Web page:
When I was a pregnant 28-year old, I didn't hesitate as my doctor offered a screening test for various genetic conditions. I figured it couldn't hurt me or my baby, and that the information the test provided would most likely allow me to check a box off my mental list. I was hoping for reassurance that my child was and would be healthy, happy, and who I expected. As it happens, despite the fact that the prenatal tests suggested otherwise, our daughter was diagnosed with Down syndrome two hours after birth. Since that moment, I've spent a lot of time thinking about sticking out my arm for a blood draw eight years ago. In retrospect, I wish I had known how problematic my assumptions about prenatal testing were, so my hope now is to offer other women a chance to confront some myths surrounding prenatal testing:
Myth #1: Your doctor can tell you everything you need to know about prenatal testing.
Two hours after Penny was born, a pediatrician and a neonatologist told us that they suspected she had Down syndrome. I hardly heard their words, but later we received a packet of information that listed medical concerns for children with Down syndrome, and I read about her likelihood of developing celiac disease, childhood leukemia, intellectual delays, vision and hearing impairments. But the doctors couldn't tell me much about what has proved to be far more important to our life as a family—Penny's personality, the way she would fidget like her father and jump up and down when receiving a new book, just as I did when I was little. Doctors can provide medical information about the conditions that might be diagnosed through prenatal testing, but most doctors are unable to provide information about the social and emotional context for children with disabilities.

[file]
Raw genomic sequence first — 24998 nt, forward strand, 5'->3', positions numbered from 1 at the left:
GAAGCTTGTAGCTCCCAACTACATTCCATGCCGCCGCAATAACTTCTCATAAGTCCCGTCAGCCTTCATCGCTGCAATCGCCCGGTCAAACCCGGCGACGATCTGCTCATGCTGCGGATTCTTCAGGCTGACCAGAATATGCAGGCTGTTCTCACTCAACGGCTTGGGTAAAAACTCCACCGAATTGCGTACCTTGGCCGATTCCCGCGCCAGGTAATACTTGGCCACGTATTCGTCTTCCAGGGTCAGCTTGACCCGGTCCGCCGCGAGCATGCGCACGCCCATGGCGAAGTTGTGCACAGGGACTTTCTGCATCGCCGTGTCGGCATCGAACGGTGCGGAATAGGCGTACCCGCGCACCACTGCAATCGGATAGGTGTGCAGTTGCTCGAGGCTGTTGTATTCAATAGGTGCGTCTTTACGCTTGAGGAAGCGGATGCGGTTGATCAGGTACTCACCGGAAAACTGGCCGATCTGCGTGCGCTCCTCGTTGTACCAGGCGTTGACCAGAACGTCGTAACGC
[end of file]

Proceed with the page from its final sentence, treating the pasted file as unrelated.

A study published in the American Journal of Medical Genetics demonstrated that doctors and genetic counselors value clinical information most when presenting a prenatal diagnosis, even though parents report valuing information that details the social context for Down syndrome. As numerous studies attest, what parents want and what doctors and counselors provide often differ. Expectant parents need more than medical knowledge when making decisions about their families.
Myth #2: The best thing for every pregnant woman is to pursue prenatal screening.